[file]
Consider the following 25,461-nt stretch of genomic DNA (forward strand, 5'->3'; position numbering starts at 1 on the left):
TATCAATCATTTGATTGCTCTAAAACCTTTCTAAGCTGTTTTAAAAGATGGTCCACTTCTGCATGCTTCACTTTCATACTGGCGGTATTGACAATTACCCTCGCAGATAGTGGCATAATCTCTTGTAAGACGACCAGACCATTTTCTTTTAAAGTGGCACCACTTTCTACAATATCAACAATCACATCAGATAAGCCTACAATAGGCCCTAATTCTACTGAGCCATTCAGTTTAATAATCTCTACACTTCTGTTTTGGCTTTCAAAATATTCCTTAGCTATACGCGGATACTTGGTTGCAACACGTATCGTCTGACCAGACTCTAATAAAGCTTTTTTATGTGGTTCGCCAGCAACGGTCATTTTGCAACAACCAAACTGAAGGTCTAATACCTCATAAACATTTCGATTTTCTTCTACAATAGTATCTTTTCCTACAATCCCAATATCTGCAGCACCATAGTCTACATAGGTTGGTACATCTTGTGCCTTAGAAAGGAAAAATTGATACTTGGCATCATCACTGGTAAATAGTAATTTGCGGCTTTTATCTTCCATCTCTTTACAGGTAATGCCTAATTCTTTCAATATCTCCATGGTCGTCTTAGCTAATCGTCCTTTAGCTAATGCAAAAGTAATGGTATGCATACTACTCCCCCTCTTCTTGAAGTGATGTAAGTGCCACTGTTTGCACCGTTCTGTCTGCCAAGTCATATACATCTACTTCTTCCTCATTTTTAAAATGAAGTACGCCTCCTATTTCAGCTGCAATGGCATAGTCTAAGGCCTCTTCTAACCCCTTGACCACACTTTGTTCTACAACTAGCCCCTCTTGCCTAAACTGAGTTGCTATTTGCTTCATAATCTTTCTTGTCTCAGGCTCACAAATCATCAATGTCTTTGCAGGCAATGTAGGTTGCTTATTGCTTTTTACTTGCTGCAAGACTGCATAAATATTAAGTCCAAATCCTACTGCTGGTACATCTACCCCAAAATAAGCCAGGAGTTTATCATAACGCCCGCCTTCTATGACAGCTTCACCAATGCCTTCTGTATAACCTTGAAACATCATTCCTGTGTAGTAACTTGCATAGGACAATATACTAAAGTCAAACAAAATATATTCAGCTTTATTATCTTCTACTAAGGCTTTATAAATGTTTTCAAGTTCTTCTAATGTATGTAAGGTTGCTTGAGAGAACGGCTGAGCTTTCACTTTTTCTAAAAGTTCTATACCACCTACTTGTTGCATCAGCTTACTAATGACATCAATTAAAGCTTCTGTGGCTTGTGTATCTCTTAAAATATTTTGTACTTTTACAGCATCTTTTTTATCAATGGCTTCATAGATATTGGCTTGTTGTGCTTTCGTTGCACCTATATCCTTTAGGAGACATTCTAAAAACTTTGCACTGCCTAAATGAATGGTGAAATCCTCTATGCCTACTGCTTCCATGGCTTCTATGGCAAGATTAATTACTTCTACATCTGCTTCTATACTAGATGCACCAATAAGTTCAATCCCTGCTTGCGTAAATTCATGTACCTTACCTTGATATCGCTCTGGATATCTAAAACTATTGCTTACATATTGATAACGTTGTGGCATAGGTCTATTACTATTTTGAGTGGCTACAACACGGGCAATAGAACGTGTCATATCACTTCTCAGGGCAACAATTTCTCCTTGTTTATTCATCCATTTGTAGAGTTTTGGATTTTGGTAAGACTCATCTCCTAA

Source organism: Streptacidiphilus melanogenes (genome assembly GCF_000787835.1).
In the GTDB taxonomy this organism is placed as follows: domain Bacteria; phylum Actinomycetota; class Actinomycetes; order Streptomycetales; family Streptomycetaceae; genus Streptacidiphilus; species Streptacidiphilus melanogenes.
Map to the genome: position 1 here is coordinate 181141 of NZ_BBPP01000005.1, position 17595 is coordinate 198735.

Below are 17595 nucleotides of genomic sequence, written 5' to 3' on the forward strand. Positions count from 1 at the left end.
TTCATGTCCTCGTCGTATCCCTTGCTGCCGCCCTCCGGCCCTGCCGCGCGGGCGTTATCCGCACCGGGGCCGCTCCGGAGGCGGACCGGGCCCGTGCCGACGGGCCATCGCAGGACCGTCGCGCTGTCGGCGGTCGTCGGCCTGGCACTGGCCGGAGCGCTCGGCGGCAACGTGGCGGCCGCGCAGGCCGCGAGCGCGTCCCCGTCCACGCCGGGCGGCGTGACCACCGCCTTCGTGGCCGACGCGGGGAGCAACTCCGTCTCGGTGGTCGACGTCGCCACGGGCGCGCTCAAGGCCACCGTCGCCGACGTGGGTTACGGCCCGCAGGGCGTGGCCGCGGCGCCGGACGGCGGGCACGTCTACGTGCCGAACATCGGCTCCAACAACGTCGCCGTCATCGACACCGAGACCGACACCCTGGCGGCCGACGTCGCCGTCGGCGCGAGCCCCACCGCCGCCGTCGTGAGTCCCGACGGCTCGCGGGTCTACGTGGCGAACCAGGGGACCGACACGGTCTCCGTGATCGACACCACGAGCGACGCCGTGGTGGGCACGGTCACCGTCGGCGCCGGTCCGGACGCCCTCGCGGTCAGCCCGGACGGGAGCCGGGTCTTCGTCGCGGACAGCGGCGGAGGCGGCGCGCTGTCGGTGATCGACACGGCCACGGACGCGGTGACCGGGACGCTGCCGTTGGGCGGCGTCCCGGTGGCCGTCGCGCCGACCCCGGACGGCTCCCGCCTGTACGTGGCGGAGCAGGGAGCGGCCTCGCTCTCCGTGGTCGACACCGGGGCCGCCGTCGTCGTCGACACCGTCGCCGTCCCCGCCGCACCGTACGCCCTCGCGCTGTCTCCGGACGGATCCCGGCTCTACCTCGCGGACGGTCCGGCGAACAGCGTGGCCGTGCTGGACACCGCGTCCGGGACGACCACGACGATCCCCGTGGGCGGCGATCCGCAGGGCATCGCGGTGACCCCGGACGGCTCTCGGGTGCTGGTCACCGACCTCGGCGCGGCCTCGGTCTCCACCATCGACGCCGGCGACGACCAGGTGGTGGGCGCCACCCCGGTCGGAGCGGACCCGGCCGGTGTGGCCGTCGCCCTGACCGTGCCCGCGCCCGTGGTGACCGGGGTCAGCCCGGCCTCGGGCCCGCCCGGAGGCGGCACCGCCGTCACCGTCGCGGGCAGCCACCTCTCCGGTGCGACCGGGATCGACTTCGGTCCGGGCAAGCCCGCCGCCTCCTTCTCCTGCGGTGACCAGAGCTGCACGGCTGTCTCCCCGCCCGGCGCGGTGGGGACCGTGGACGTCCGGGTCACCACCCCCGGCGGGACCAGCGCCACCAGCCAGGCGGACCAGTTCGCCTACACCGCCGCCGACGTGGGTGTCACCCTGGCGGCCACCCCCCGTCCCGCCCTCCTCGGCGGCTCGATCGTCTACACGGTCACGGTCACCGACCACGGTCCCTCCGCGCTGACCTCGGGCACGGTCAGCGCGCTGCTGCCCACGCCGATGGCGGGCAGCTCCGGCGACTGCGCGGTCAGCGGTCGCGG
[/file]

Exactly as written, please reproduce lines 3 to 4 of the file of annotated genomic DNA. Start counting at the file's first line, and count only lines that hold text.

Source organism: Streptacidiphilus melanogenes (genome assembly GCF_000787835.1).
In the GTDB taxonomy this organism is placed as follows: domain Bacteria; phylum Actinomycetota; class Actinomycetes; order Streptomycetales; family Streptomycetaceae; genus Streptacidiphilus; species Streptacidiphilus melanogenes.